We made a simple altar with the nearly discarded photographs of our deceased loved ones.
The wrecked parts of the house were gutted. The dumpster, at last filled, was carted away for good. Water and power were shut off so that the builders could make repairs safely while the house was allowed to dry out. That autumn was unusually warm. The leaves had hardly changed color before dropping to the ground, and the yard withered, unwatered for months, though the builders worked overtime to get us back home.
A miracle, then, when we moved back in and found in our flower bed a handful of blooming marigolds. We thought of the floating gardens of Xochimilco, the Place of the Flowers, in Mexico City, where marigolds are grown on the chinampas built by the Aztecs and are harvested at this time of year to decorate the graves and altars of the faithful. We brought the blossoms inside. We made a simple altar with the nearly discarded photographs of our deceased loved ones. We thought of Día de los Muertos, Day of the Dead, not long past. We decided to have a feast.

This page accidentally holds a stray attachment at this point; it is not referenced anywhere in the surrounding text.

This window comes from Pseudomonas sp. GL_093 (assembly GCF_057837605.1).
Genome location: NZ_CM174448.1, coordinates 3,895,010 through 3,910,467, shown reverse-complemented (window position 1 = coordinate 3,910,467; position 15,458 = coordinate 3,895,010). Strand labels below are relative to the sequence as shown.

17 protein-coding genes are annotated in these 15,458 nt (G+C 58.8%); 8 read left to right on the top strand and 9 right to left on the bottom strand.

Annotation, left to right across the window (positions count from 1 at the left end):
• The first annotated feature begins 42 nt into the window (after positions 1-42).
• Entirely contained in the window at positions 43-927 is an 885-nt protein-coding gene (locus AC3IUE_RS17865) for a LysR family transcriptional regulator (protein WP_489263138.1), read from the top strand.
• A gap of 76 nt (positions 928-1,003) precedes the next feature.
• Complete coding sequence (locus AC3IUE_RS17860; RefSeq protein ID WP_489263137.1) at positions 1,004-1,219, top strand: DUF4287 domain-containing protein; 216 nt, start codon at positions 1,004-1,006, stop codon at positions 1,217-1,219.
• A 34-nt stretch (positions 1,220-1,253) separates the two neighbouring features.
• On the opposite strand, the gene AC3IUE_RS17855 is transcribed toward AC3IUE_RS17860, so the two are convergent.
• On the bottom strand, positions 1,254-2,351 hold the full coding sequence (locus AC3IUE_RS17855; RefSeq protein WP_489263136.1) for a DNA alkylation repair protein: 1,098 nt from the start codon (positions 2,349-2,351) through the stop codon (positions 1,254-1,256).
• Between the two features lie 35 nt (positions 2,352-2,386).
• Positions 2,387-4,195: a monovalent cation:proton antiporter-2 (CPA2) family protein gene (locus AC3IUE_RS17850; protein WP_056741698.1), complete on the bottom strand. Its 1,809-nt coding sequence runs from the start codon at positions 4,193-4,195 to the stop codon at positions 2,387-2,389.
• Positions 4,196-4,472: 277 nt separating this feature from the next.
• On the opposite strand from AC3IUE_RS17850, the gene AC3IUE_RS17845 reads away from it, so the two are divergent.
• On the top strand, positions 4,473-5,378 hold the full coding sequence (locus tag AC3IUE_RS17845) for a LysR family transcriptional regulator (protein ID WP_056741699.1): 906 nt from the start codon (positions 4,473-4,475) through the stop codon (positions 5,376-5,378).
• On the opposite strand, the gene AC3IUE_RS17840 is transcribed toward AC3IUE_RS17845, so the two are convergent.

From the altar to the grave
The first thing people notice at Día de los Muertos celebrations? The altars. Heavy-laden with ofrendas of bread and fruit and Coca-Cola, flowers and candles and photographs, saints and crucifixes and sugar skulls, the altar almost collapses into itself from the pure extravagance of color and scent. On the feast of All Souls, it is to these altars that the departed ones return, caught almost as if by lures, by the florid colors, the smells and the flavors, of foods they cherished on earth. And mirroring that movement from the afterlife to this life, the family moves from the altar to the grave, where weeds are pulled and headstones are mended—accompanied by more flowers, more food, more music.